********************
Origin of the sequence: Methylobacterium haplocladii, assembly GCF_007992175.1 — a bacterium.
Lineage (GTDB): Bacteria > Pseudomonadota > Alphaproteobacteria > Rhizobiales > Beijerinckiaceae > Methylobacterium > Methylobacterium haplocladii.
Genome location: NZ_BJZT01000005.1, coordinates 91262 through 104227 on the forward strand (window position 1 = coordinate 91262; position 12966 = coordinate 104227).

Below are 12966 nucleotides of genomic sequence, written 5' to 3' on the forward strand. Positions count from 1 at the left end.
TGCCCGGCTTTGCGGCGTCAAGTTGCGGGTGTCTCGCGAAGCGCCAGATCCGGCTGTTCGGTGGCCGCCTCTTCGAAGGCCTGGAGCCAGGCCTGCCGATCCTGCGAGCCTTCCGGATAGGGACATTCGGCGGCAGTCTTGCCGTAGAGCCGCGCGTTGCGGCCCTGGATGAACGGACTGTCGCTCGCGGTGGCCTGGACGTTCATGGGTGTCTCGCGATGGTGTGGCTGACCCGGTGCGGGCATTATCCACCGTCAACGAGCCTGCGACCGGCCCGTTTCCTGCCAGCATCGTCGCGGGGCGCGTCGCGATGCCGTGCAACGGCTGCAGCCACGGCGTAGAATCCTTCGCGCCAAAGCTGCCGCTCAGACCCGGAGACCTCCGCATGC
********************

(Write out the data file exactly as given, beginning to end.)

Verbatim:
Origin of the sequence: Methylobacterium haplocladii, assembly GCF_007992175.1 — a bacterium.
Lineage (GTDB): Bacteria > Pseudomonadota > Alphaproteobacteria > Rhizobiales > Beijerinckiaceae > Methylobacterium > Methylobacterium haplocladii.
Genome location: NZ_BJZT01000005.1, coordinates 91262 through 104227 on the forward strand (window position 1 = coordinate 91262; position 12966 = coordinate 104227).

Below are 12966 nucleotides of genomic sequence, written 5' to 3' on the forward strand. Positions count from 1 at the left end.
TGCCCGGCTTTGCGGCGTCAAGTTGCGGGTGTCTCGCGAAGCGCCAGATCCGGCTGTTCGGTGGCCGCCTCTTCGAAGGCCTGGAGCCAGGCCTGCCGATCCTGCGAGCCTTCCGGATAGGGACATTCGGCGGCAGTCTTGCCGTAGAGCCGCGCGTTGCGGCCCTGGATGAACGGACTGTCGCTCGCGGTGGCCTGGACGTTCATGGGTGTCTCGCGATGGTGTGGCTGACCCGGTGCGGGCATTATCCACCGTCAACGAGCCTGCGACCGGCCCGTTTCCTGCCAGCATCGTCGCGGGGCGCGTCGCGATGCCGTGCAACGGCTGCAGCCACGGCGTAGAATCCTTCGCGCCAAAGCTGCCGCTCAGACCCGGAGACCTCCGCATGC